N2 - The purpose of this study was to investigate whether monitoring reticulocyte profiles, which are known to respond to iron store depletion in sedentary populations, could also be utilised with intensely training athletes. Methods. A retrospective study of blood samples from 134 national level athletes (61 males, 73 females) at the Australian Institute of Sport were analysed, from which reference ranges were calculated. To ascertain the stability of reticulocyte profiles during periods of intense physical training, the intra-individual variation of these parameters in 12 iron-replete female athletes over a four month period of training was documented. The precision with which the analyzer measured these parameters was also determined using duplicate samples from 37 female athletes. To establish whether reticulocyte parameters were sensitive to iron deficient erythropoiesis in athletes, reticulocyte profiles of five female athletes diagnosed by medical personnel as having depleted iron stores were compared before and after iron therapy to seven controls. Results. Corpuscular hemoglobin concentration mean (CHCMr) and mean corpuscular volume (MCVr) showed little variation over time in iron-replete females, with 95% of all fluctuations being within 5.8% and 4.3% of original values, respectively. Iron supplementation in athletes with depleted iron stores elicited an increase in CHCMr (p=0.01), and a decrease in the distributions of reticulocyte volume (RDWr, p=0.01) and cell hemoglobin concentration (HDWr, p<0.01). The ratios of reticulocyte to mature cell MCV (p<0.01) and CHCM (p<0.01) also changed following iron therapy. No such changes occurred in non-supplemented controls with normal iron stores. Conclusions. These data lend support to the thesis that monitoring of reticulocyte parameters can be of use in detecting iron deficient erythropoiesis in female athletes.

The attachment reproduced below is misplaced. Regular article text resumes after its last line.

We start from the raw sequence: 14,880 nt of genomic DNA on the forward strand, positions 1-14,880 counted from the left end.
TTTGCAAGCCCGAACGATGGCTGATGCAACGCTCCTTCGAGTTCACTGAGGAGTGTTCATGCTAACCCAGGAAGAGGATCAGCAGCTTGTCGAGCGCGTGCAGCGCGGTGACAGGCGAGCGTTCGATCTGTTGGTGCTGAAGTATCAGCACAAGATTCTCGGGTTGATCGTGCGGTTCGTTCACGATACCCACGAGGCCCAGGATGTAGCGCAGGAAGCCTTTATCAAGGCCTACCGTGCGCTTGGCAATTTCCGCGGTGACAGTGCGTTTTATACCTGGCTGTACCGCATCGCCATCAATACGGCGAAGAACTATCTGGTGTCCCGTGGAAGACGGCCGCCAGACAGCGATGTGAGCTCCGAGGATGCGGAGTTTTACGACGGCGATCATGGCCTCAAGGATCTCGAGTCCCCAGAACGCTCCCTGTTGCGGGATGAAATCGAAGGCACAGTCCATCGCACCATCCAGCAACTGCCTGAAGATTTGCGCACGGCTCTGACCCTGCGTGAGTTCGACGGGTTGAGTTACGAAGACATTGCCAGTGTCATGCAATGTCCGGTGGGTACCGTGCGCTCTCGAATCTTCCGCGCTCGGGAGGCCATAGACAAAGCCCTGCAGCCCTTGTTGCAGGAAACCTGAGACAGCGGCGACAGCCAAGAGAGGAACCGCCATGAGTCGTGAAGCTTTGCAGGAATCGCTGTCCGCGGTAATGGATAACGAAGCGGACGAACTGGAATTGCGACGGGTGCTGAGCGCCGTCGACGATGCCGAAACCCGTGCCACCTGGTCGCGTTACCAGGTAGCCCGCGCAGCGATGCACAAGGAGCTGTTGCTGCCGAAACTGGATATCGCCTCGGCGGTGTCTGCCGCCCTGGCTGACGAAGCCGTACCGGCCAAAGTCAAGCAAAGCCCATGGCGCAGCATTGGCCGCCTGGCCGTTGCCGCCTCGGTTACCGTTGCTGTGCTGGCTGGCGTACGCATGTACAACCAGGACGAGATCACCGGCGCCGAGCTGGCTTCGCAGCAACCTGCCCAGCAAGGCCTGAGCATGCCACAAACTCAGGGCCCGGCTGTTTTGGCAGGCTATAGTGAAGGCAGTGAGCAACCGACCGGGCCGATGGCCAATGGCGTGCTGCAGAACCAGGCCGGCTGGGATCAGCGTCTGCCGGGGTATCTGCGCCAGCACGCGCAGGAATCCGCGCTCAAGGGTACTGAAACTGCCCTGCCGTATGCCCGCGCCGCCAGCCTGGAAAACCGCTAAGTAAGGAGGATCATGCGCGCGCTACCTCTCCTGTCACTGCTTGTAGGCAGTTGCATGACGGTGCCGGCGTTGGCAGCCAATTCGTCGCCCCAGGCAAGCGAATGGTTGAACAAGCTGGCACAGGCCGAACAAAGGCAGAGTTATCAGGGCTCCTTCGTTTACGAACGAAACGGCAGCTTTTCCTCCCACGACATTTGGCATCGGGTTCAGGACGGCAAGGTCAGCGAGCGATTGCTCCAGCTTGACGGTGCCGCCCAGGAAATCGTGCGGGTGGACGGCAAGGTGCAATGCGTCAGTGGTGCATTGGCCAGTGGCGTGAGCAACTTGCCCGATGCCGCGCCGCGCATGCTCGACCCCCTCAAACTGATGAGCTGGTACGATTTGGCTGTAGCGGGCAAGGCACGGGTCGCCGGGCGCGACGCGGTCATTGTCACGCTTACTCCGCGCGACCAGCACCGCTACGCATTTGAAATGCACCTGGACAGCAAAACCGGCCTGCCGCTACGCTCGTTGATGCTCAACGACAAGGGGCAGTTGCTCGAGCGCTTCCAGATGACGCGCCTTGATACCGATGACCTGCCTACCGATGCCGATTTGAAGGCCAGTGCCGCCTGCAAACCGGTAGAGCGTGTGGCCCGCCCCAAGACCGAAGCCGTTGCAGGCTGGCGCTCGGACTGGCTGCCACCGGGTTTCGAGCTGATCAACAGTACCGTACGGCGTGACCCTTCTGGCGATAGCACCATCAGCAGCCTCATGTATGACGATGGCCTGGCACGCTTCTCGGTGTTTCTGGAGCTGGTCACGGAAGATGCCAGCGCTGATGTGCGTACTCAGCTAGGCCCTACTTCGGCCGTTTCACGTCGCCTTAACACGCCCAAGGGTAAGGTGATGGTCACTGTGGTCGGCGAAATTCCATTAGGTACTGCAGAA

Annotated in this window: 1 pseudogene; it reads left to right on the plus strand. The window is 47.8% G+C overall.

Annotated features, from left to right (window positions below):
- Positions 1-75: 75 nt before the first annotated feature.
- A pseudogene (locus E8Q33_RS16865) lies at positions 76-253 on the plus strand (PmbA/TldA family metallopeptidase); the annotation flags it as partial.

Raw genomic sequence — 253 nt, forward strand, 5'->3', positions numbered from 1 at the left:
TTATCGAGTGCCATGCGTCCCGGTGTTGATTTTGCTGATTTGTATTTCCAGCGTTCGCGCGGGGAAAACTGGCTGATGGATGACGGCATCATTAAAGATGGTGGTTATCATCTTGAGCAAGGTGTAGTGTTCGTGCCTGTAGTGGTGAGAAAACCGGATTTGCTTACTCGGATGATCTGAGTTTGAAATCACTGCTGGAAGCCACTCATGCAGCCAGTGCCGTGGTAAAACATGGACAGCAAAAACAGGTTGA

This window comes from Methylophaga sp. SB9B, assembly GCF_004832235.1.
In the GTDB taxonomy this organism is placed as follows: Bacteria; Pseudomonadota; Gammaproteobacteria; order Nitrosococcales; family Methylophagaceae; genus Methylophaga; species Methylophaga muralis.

AB - The purpose of this study was to investigate whether monitoring reticulocyte profiles, which are known to respond to iron store depletion in sedentary populations, could also be utilised with intensely training athletes. Methods. A retrospective study of blood samples from 134 national level athletes (61 males, 73 females) at the Australian Institute of Sport were analysed, from which reference ranges were calculated. To ascertain the stability of reticulocyte profiles during periods of intense physical training, the intra-individual variation of these parameters in 12 iron-replete female athletes over a four month period of training was documented. The precision with which the analyzer measured these parameters was also determined using duplicate samples from 37 female athletes. To establish whether reticulocyte parameters were sensitive to iron deficient erythropoiesis in athletes, reticulocyte profiles of five female athletes diagnosed by medical personnel as having depleted iron stores were compared before and after iron therapy to seven controls. Results. Corpuscular hemoglobin concentration mean (CHCMr) and mean corpuscular volume (MCVr) showed little variation over time in iron-replete females, with 95% of all fluctuations being within 5.8% and 4.3% of original values, respectively. Iron supplementation in athletes with depleted iron stores elicited an increase in CHCMr (p=0.01), and a decrease in the distributions of reticulocyte volume (RDWr, p=0.01) and cell hemoglobin concentration (HDWr, p<0.01). The ratios of reticulocyte to mature cell MCV (p<0.01) and CHCM (p<0.01) also changed following iron therapy. No such changes occurred in non-supplemented controls with normal iron stores. Conclusions. These data lend support to the thesis that monitoring of reticulocyte parameters can be of use in detecting iron deficient erythropoiesis in female athletes.